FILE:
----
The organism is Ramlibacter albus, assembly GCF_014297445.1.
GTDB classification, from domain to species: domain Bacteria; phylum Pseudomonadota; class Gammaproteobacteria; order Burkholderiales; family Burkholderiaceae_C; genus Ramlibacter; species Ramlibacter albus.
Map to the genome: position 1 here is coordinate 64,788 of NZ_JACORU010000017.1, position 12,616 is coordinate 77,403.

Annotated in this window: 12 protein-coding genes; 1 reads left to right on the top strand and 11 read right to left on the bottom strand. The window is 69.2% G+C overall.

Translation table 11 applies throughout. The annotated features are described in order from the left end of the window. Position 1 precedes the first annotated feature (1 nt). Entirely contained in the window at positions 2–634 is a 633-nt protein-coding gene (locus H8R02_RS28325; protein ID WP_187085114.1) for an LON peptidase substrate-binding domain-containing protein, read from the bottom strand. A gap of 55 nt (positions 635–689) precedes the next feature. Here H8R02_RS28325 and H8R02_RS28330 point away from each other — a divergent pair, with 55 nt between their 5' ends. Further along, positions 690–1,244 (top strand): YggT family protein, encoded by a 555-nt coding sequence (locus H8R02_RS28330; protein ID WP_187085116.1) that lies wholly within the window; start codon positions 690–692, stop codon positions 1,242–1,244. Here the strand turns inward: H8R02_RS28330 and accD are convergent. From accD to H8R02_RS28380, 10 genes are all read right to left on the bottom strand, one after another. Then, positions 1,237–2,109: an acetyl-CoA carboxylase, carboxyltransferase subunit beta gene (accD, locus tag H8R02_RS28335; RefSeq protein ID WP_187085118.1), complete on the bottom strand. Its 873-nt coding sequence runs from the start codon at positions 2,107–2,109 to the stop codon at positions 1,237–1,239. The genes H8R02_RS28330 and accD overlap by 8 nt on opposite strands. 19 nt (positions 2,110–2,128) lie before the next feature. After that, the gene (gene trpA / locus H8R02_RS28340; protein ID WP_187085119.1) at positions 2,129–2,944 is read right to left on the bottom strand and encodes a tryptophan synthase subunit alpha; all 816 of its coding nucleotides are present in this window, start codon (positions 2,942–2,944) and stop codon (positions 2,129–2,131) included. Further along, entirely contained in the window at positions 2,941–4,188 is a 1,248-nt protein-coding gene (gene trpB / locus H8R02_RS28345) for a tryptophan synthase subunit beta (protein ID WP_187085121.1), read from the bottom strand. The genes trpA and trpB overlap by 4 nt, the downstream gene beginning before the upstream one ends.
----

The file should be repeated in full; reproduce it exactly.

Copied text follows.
The organism is Ramlibacter albus, assembly GCF_014297445.1.
GTDB classification, from domain to species: domain Bacteria; phylum Pseudomonadota; class Gammaproteobacteria; order Burkholderiales; family Burkholderiaceae_C; genus Ramlibacter; species Ramlibacter albus.
Map to the genome: position 1 here is coordinate 64,788 of NZ_JACORU010000017.1, position 12,616 is coordinate 77,403.

Annotated in this window: 12 protein-coding genes; 1 reads left to right on the top strand and 11 read right to left on the bottom strand. The window is 69.2% G+C overall.

Translation table 11 applies throughout. The annotated features are described in order from the left end of the window. Position 1 precedes the first annotated feature (1 nt). Entirely contained in the window at positions 2–634 is a 633-nt protein-coding gene (locus H8R02_RS28325; protein ID WP_187085114.1) for an LON peptidase substrate-binding domain-containing protein, read from the bottom strand. A gap of 55 nt (positions 635–689) precedes the next feature. Here H8R02_RS28325 and H8R02_RS28330 point away from each other — a divergent pair, with 55 nt between their 5' ends. Further along, positions 690–1,244 (top strand): YggT family protein, encoded by a 555-nt coding sequence (locus H8R02_RS28330; protein ID WP_187085116.1) that lies wholly within the window; start codon positions 690–692, stop codon positions 1,242–1,244. Here the strand turns inward: H8R02_RS28330 and accD are convergent. From accD to H8R02_RS28380, 10 genes are all read right to left on the bottom strand, one after another. Then, positions 1,237–2,109: an acetyl-CoA carboxylase, carboxyltransferase subunit beta gene (accD, locus tag H8R02_RS28335; RefSeq protein ID WP_187085118.1), complete on the bottom strand. Its 873-nt coding sequence runs from the start codon at positions 2,107–2,109 to the stop codon at positions 1,237–1,239. The genes H8R02_RS28330 and accD overlap by 8 nt on opposite strands. 19 nt (positions 2,110–2,128) lie before the next feature. After that, the gene (gene trpA / locus H8R02_RS28340; protein ID WP_187085119.1) at positions 2,129–2,944 is read right to left on the bottom strand and encodes a tryptophan synthase subunit alpha; all 816 of its coding nucleotides are present in this window, start codon (positions 2,942–2,944) and stop codon (positions 2,129–2,131) included. Further along, entirely contained in the window at positions 2,941–4,188 is a 1,248-nt protein-coding gene (gene trpB / locus H8R02_RS28345) for a tryptophan synthase subunit beta (protein ID WP_187085121.1), read from the bottom strand. The genes trpA and trpB overlap by 4 nt, the downstream gene beginning before the upstream one ends.